@teju-abiola Echoing pretty much what everyone else has said so far: Your work is fantastic, Teju; I love it! Can't wait to see more. =)
Previously a director of creative and motion design for a digital marketing firm. Currently a UI artist for a video game company. On my way to becoming a children's book illustrator!
Posts made by Lawnz
RE: Holiday promos
@smceccarelli I think this will turn out great! I immediately thought of two pieces:
Where The Wild Things Are:
Calvin & Hobbes:
I kind of like seeing the different perspective of the turned-around bear. If you wanted, you could slightly turn the head so he/she is looking back at the one hanging on the tree, perhaps in astonishment. Or maybe take one of the other bears and turn them more, so they're not all facing the same direction - like the one that can't see with the hat on its head.
Overall, I'm diggin' it! Nice work.
RE: Clever girls
@smceccarelli The texture is great! This makes me want to start using oil or chalk pastel! Really nice work.
My only real critique would be piggy-backing off of some other comments. The hand holding the test tube in the first one seems wrong. It should be holing from the top, not the bottom, as your wrist would turn "down" to pour, then back up to stop. In the current position, you'd have to really wrench your wrist awkwardly to stop pouring.
I agree with @Laurel-Aylesworth that the space shuttle in the middle one could be a bit bigger. And I also agree with @Kevin-Longueil that the hands of the last girl should either be holding the plugs themselves, or gripping the cord right behind the plug (hands butted right up against them).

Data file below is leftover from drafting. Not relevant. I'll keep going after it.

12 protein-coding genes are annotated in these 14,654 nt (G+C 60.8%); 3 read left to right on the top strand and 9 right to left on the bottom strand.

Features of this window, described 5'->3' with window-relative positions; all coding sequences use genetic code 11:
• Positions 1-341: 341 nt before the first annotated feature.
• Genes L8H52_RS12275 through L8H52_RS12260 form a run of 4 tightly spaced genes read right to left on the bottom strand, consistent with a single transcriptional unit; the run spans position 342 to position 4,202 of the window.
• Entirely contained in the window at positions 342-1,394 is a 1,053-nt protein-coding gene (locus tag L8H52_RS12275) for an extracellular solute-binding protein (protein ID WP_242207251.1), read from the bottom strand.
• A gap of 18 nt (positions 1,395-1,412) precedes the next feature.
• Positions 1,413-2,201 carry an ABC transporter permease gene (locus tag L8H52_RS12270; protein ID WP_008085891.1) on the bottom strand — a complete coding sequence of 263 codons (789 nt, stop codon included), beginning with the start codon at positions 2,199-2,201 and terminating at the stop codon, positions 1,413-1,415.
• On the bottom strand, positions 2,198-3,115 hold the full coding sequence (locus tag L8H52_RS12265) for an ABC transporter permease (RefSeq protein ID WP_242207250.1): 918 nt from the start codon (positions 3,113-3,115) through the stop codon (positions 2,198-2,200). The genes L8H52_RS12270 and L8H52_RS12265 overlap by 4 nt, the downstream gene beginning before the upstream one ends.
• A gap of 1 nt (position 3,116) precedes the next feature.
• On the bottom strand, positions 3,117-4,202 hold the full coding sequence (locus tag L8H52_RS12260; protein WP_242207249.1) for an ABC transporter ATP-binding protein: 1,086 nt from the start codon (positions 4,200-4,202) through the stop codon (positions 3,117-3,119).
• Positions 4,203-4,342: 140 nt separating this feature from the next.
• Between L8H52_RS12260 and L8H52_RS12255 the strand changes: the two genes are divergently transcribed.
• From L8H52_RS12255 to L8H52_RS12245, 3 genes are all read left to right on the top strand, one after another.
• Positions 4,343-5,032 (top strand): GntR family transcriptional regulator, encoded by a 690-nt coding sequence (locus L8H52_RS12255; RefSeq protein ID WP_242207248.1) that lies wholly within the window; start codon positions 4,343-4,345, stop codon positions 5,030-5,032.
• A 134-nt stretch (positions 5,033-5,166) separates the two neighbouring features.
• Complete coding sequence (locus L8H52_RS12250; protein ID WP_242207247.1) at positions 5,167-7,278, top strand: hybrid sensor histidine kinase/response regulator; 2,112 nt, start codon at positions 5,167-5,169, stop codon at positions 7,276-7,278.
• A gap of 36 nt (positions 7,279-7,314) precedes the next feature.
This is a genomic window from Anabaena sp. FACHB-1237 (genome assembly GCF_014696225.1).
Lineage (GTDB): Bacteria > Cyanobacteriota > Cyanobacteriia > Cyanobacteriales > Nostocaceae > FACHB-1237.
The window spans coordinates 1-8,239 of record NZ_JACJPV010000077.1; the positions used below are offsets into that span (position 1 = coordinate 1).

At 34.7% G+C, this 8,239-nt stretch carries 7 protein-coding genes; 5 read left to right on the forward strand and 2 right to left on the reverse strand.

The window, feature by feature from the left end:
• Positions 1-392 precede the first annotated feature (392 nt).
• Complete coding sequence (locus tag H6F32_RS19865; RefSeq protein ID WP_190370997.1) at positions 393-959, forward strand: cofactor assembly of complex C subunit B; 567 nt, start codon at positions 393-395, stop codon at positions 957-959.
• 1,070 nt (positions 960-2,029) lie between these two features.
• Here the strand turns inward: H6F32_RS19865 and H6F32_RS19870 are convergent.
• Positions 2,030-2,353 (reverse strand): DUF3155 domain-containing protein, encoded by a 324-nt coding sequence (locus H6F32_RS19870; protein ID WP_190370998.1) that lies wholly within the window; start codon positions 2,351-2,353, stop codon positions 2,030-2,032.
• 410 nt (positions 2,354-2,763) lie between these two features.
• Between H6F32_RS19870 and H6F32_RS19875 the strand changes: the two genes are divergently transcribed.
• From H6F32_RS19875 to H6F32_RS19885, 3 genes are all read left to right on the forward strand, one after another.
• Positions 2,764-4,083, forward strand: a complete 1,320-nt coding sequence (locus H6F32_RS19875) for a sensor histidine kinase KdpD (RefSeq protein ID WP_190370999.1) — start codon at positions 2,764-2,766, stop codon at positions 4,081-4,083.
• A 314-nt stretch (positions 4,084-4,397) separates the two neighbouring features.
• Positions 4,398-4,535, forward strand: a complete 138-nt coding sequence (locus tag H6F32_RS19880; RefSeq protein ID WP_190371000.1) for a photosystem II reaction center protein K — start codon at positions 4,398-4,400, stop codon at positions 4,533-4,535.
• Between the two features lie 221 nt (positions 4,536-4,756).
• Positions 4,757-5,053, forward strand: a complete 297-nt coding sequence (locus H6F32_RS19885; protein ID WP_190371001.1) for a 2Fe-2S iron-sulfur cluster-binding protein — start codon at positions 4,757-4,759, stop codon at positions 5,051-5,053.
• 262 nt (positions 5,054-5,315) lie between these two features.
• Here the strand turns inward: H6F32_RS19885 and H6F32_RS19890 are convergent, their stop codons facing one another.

I want prints of these for my daughter's room! =)
RE: How to draw circles freehand?!
Hey, @Fritz - from what others have said, it should come with time. It just may take a very long time depending on how much drawing you actually do; frequency and longevity. Drawing circles (and straight lines, etc) has always been difficult for me and I've decided to accept that I will never be able to draw a perfect circle, or at least as perfect of a circle (or ellipse) as I'd like it to look. Therefore, I use templates and a French curve when I can.
As a side note - one thing I still have a tough time discarding is the filter we sometimes have when looking at other artists' work, especially really good artists that we look up to. Take Jake Parker for instance. The man has a knack for creating really cool stuff. But, if you break it down and start looking at the individual pieces, the ink work is by no means "perfect". His straight lines aren't straight, his circles and curves are wobbly and so on. And I don't say this to be rude or discount his work and style - I love it. Things are in perspective, it's well designed and composed with variations in line weight and so on. We just glaze over the finer points and look at the whole because we didn't draw it ourselves. When you create something, you nit pick all the little details. You sweat over making that circle perfect or that line straight because you are constructing it.
Just my long-winded opinion/perspective, but hope that helps some. =)
RE: Self-Printing My Inktober Drawings as a Book - Need Guidance
@jimsz Yep, they are one of the sites I'm looking into getting a print from. And I have a 40% off coupon! =) Thanks!